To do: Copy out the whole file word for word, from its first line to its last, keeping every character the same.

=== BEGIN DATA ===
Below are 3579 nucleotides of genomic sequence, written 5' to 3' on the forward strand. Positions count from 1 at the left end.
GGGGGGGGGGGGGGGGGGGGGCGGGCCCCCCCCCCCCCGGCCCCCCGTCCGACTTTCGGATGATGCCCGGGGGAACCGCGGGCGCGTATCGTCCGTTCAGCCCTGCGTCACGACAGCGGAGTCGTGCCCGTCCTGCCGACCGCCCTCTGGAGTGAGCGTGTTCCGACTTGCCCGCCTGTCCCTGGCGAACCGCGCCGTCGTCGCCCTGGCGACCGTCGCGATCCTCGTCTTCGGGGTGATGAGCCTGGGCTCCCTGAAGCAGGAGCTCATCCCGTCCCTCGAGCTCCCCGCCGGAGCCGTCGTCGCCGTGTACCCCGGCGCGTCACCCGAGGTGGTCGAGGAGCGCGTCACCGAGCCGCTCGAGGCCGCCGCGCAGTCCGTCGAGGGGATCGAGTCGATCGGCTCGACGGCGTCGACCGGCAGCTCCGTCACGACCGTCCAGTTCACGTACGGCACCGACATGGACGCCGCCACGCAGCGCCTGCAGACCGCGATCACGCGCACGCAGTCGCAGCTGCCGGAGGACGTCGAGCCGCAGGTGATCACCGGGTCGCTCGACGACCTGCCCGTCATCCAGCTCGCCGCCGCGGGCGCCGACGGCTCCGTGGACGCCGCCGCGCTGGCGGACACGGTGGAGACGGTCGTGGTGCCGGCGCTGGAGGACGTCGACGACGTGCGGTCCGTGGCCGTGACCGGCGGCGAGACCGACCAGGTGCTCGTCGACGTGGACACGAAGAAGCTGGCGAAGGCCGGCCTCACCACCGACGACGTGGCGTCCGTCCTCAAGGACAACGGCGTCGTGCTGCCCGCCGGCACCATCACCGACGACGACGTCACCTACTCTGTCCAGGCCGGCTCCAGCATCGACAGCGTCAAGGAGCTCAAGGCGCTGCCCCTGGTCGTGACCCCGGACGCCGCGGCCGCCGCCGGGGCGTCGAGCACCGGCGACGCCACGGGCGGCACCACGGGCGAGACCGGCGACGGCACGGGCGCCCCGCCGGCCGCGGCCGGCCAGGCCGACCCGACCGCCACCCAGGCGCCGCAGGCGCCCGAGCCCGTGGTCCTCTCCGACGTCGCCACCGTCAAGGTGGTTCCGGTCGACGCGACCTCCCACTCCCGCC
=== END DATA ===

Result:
Below are 3579 nucleotides of genomic sequence, written 5' to 3' on the forward strand. Positions count from 1 at the left end.
GGGGGGGGGGGGGGGGGGGGGCGGGCCCCCCCCCCCCCGGCCCCCCGTCCGACTTTCGGATGATGCCCGGGGGAACCGCGGGCGCGTATCGTCCGTTCAGCCCTGCGTCACGACAGCGGAGTCGTGCCCGTCCTGCCGACCGCCCTCTGGAGTGAGCGTGTTCCGACTTGCCCGCCTGTCCCTGGCGAACCGCGCCGTCGTCGCCCTGGCGACCGTCGCGATCCTCGTCTTCGGGGTGATGAGCCTGGGCTCCCTGAAGCAGGAGCTCATCCCGTCCCTCGAGCTCCCCGCCGGAGCCGTCGTCGCCGTGTACCCCGGCGCGTCACCCGAGGTGGTCGAGGAGCGCGTCACCGAGCCGCTCGAGGCCGCCGCGCAGTCCGTCGAGGGGATCGAGTCGATCGGCTCGACGGCGTCGACCGGCAGCTCCGTCACGACCGTCCAGTTCACGTACGGCACCGACATGGACGCCGCCACGCAGCGCCTGCAGACCGCGATCACGCGCACGCAGTCGCAGCTGCCGGAGGACGTCGAGCCGCAGGTGATCACCGGGTCGCTCGACGACCTGCCCGTCATCCAGCTCGCCGCCGCGGGCGCCGACGGCTCCGTGGACGCCGCCGCGCTGGCGGACACGGTGGAGACGGTCGTGGTGCCGGCGCTGGAGGACGTCGACGACGTGCGGTCCGTGGCCGTGACCGGCGGCGAGACCGACCAGGTGCTCGTCGACGTGGACACGAAGAAGCTGGCGAAGGCCGGCCTCACCACCGACGACGTGGCGTCCGTCCTCAAGGACAACGGCGTCGTGCTGCCCGCCGGCACCATCACCGACGACGACGTCACCTACTCTGTCCAGGCCGGCTCCAGCATCGACAGCGTCAAGGAGCTCAAGGCGCTGCCCCTGGTCGTGACCCCGGACGCCGCGGCCGCCGCCGGGGCGTCGAGCACCGGCGACGCCACGGGCGGCACCACGGGCGAGACCGGCGACGGCACGGGCGCCCCGCCGGCCGCGGCCGGCCAGGCCGACCCGACCGCCACCCAGGCGCCGCAGGCGCCCGAGCCCGTGGTCCTCTCCGACGTCGCCACCGTCAAGGTGGTTCCGGTCGACGCGACCTCCCACTCCCGCC